Fort Bliss’s Castner Range designated national monument

By Christopher Hurd, Army News ServiceMarch 21, 2023

(Photo Credit: Mark C Clune) VIEW ORIGINAL

WASHINGTON — President Joe Biden proclaimed Fort Bliss’s Castner Range, approximately 6,672 acres of land in northern El Paso, Texas, as a national monument during the White House Conservation in Action Summit at the Department of the Interior on Tuesday, March 21, 2023.

The designation protects a unique desert landscape that holds a storied history for locals and the military, and will provide open space for an underserved community. It is the first national monument designation in over 90 years that will be managed by the military.

“Castner Range serves as a testament to the modernization of the American military and the military service members who trained there from 1926 to 1966. In addition to containing evidence of Castner Range’s important historical role in our Nation’s national defense, Castner Range hosts significant archeological sites documenting the history of the Tribal Nations that inhabited the area since time immemorial, rare plant and animal habitat, and unique geological features. Once it is safe for public access following remediation of military munitions and munitions constituents, Castner Range will become a natural classroom offering unique opportunities to experience, explore, and learn from nature in a unique setting that is close to a major urban center,” President Joe Biden said.

Located in the foothills of the Franklin Mountains, the area that later became known as Castner Range was used and inhabited by Native American tribes before the Department of Defense acquired it in the 1920s.

The range was then utilized as a weapons training facility, helping prepare Soldiers for WWII, the Korean War and the Vietnam War. Training stopped in 1966 as the city of El Paso grew, pushing increased population into the surrounding area.

Since the 1970s, the Army has maintained the land.

Castner Range is known throughout the local community for its scenic views, rare plants and diverse wildlife. It also contains more than 40 known sites of historical and cultural significance, and more will likely be discovered as access becomes available.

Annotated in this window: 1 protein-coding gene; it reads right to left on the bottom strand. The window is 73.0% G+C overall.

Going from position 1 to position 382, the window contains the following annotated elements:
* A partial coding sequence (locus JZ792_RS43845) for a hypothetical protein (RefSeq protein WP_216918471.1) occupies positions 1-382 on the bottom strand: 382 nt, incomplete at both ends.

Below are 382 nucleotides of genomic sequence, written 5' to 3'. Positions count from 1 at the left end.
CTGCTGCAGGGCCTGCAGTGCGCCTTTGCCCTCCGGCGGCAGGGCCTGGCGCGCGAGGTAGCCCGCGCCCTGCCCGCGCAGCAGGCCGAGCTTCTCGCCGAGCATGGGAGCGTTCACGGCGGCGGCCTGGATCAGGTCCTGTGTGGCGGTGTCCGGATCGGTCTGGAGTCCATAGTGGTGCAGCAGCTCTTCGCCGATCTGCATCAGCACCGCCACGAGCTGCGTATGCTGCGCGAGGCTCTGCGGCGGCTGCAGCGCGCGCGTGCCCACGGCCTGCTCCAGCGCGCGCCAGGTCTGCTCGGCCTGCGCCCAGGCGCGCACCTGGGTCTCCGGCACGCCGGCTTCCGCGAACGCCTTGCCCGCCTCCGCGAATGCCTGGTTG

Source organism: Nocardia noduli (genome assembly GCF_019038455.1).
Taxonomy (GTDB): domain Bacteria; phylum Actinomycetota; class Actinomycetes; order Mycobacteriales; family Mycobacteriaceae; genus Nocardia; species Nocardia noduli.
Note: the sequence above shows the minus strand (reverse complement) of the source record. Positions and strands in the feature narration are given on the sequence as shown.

For decades, local community groups have been advocating for remediation and conservation of the area, as well as public access for outdoor recreation.

With the president’s designation of the range as a national monument and the Army as its manager, that process will begin. The Army will launch a public process to develop a monument management plan, with public input within 60 days of the announcement.

“It is a proud day for the Army and for the Department of the Defense,” said Gabe Camarillo, Under Secretary of the Army and El Paso native. “This presidential proclamation honors our veterans and preserves Castner Range for future generations. We look forward to the day when the Army’s munitions cleanup allows for the safe, recreational use of Castner Range National Monument for current and future generations.”

As part of the America the Beautiful initiative, the Biden-Harris administration is working to protect, conserve and restore the lands, waters and wildlife that support and sustain the nation. The President established the first-ever national conservation goal to conserve at least 30% of U.S. lands and waters by 2030.

The Army is currently in the long process of making the range safe for public access. It has already completed investigations to determine the extent of the remaining munitions, and has moved to the feasibility study stage of the federal cleanup process.

This feasibility study phase, which is projected to be completed in mid-2025, will evaluate possible response actions that are consistent with federal cleanup law. The Army will then identify a way forward and will seek formal input from regulators and the public before selecting a response and initiating the cleanup activities. Once remediation commences, the goal is to provide public access in phases as it is safe and appropriate.

“The Army has a proud history of managing natural resources and recreational areas on installations,” said Rachel Jacobson, Assistant Secretary of the Army for Installations, Energy and Environment, “and we are excited to take the lead in conserving this landscape for the enjoyment of all Americans.”